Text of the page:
From the moment the LED light entered the broadcast, media and entertainment world its key differentiator was its energy efficiency compared to traditional tungsten studio lighting. LEDs use far less energy in the region of 90% less than tungsten lights and produce less heat. In addition, they are far more portable and generally have a longer lifespan; all benefits that are all now well recognised.
Initially met with caution by DoPs, gaffers, photographers and the like, LEDs have proved themselves to the market in numerous applications and are no longer considered the newcomers they once were. After all, lighting in film, photography and documentary making is an art form, and the most critical component of creating the right atmosphere, portraying the mood of a scene and drawing audiences in to the story.
The LED market is incredibly fast paced and has changed dramatically in just the last few years. So what is driving this change? It all comes down to customer demand. As more users recognise the benefits of using LED fixtures on set and on location, the need for better performing lights, with consistently high colour accuracy and increased functionality has become clear.
One common misconception is that all LEDs deliver the same level of energy efficiency saving. Instead, as with most technologies, there are in fact significant differences between brands with respect to their power consumption. Some LED fixtures outperform their competitors by as much as 300% in terms of efficiency and run-time on batteries.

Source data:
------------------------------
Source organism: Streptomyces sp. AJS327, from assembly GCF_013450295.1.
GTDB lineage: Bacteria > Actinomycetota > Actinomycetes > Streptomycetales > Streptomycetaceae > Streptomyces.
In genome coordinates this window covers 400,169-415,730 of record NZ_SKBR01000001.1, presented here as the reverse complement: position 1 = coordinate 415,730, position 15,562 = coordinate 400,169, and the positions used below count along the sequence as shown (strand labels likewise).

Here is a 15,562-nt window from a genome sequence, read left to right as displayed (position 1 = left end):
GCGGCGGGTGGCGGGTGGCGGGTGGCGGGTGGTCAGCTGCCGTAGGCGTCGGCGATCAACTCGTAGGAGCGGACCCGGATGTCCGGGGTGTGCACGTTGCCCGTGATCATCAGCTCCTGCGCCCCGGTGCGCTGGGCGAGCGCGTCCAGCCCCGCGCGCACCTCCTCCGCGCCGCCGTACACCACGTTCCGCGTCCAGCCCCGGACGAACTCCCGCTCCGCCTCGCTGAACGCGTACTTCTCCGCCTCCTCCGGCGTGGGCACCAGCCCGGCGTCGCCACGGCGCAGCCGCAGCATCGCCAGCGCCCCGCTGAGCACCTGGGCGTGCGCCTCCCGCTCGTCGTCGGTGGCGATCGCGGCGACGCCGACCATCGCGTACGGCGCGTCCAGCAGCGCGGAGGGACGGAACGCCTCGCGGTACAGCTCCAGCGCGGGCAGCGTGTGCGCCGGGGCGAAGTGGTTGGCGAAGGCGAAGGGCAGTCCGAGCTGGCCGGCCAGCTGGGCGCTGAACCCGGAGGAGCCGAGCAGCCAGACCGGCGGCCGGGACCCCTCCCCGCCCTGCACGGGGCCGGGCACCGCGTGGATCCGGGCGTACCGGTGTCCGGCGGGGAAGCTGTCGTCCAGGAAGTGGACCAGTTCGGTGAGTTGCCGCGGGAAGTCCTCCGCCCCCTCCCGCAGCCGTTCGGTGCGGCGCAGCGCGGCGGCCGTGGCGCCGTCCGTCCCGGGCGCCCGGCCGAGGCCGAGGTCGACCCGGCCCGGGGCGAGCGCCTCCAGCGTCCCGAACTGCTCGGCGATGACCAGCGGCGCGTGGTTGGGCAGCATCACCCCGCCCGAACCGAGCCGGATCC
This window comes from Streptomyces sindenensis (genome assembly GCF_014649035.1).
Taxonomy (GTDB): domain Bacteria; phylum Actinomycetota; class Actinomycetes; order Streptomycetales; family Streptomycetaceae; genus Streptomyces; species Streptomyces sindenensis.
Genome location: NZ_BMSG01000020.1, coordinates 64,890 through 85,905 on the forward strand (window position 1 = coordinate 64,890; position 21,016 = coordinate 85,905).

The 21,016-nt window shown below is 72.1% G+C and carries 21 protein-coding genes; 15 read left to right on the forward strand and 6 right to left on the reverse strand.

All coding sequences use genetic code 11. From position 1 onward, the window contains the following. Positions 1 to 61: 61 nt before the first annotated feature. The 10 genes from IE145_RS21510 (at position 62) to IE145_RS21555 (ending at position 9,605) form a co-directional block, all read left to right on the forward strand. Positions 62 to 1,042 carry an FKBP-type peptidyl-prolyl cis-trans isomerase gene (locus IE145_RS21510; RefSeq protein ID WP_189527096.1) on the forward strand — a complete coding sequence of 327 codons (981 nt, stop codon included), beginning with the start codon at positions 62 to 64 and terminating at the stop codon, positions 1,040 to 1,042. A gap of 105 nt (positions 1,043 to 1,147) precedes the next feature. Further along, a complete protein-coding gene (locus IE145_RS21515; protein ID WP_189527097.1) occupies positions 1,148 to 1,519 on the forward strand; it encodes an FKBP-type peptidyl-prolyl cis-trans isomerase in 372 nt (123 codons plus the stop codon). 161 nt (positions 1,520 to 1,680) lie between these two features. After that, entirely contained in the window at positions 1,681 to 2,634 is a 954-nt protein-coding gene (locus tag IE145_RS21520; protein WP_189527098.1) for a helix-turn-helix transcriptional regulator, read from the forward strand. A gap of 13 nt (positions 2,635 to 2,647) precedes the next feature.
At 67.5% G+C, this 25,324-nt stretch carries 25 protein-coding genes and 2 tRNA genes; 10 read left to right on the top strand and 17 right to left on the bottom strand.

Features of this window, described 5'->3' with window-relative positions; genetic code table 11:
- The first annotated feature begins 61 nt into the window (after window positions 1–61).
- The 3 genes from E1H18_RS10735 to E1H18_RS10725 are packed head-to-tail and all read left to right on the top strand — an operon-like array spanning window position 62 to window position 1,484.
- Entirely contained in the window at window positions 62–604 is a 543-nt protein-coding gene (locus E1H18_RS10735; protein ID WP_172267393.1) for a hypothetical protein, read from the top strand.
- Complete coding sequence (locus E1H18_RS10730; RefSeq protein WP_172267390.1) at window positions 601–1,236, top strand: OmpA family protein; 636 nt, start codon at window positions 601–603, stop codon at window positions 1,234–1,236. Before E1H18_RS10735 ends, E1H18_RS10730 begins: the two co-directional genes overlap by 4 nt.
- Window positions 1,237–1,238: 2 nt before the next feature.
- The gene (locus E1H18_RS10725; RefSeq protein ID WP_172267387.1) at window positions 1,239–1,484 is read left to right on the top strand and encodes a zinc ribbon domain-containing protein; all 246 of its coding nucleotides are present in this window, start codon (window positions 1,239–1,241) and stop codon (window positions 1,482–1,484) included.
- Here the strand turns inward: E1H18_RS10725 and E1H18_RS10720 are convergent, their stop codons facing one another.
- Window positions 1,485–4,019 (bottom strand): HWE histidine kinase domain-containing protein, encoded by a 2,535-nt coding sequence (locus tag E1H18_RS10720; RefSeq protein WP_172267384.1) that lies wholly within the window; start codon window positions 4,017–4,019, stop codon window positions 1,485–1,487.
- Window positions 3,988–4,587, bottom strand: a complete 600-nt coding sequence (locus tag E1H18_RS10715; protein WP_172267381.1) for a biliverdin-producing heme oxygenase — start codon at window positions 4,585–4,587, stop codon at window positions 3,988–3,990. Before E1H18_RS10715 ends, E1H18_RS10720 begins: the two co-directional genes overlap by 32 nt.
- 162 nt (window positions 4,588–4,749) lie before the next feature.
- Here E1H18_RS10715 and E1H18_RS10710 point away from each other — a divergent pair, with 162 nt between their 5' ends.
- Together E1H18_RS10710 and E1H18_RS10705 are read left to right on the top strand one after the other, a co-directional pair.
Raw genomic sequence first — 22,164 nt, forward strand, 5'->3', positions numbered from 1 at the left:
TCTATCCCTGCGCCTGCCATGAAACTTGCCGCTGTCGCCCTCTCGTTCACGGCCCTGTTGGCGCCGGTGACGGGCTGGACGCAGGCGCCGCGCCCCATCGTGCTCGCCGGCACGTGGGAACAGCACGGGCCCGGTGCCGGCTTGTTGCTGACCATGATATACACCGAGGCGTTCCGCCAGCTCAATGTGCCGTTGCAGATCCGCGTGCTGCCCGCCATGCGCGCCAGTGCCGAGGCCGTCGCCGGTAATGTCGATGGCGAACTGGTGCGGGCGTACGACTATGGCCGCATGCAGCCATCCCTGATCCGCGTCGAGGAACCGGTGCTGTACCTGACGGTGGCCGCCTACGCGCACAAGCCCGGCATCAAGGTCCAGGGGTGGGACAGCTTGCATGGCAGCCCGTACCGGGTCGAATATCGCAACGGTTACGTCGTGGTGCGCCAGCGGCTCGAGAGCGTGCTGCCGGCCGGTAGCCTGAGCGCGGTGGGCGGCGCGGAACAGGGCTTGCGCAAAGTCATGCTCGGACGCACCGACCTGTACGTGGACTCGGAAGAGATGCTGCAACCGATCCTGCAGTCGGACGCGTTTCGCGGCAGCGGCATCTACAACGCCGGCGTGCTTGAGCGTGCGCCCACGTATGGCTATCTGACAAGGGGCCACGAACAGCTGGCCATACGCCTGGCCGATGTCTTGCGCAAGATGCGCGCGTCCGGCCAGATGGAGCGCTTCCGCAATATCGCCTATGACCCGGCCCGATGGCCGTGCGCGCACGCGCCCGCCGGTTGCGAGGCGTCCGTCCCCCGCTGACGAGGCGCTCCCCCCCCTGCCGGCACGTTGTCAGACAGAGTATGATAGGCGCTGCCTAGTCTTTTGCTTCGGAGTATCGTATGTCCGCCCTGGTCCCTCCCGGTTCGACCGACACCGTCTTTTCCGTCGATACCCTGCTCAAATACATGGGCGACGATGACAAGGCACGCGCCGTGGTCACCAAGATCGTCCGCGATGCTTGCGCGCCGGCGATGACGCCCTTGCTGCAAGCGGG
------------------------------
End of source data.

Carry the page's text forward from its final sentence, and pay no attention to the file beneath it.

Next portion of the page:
Energy efficiency matters because a DoP doesn't want to worry about how long the battery will last or whether he has enough replacements for an entire shoot. Rather, he needs to focus on getting the shots he needs. Importantly, it also means less batteries are needed on shoot, reducing weight and increasing portability and allowing more time for creativity.
Similarly, for TV and news studios a 300% difference in energy consumption can make a significant impact on energy bills and operating costs.
Advances in colour accuracy
One of the most important considerations to take into account when choosing an LED light, is their colour accuracy. Historically the benchmark standard for assessing this has been the Colour Rending Index (CRI). Initially developed for tungsten lighting, CRI is not the most accurate indicator of colour accuracy as it focuses more on how the human eye perceives colour. It is also easily manipulated and therefore difficult to directly compare the relative scores of light sources.
Indeed, many manufacturers only quote a single CRI number known as 'Ra', which is an average of typically 8 colours. But this can mask problems in the colour spectrum in a particular colour band, and importantly does not include Red (known as 'R9'), a particular problem area for many LED light sources, nor does it include skin tone accuracy (R15).
Instead, a new standard of measurement is increasingly being adopted the Television Lighting Consistency Index (TLCI). Developed by colour science expert Alan Roberts (and now adopted by the European Broadcast Union) TLCI has a significant advantage over CRI because it has been developed specifically to focus on the colour gamut of television cameras, and provides specific advice on how much work a colourist would need to do in post production to achieve a suitable standard for television.
The future of LED innovation
While colour accuracy, energy efficiency and performance remain important features that DoPs, gaffers and photographers expect, the future of the LED industry is in delivering products that ultimately save users time, money and effort, while enabling and enhancing their creativity.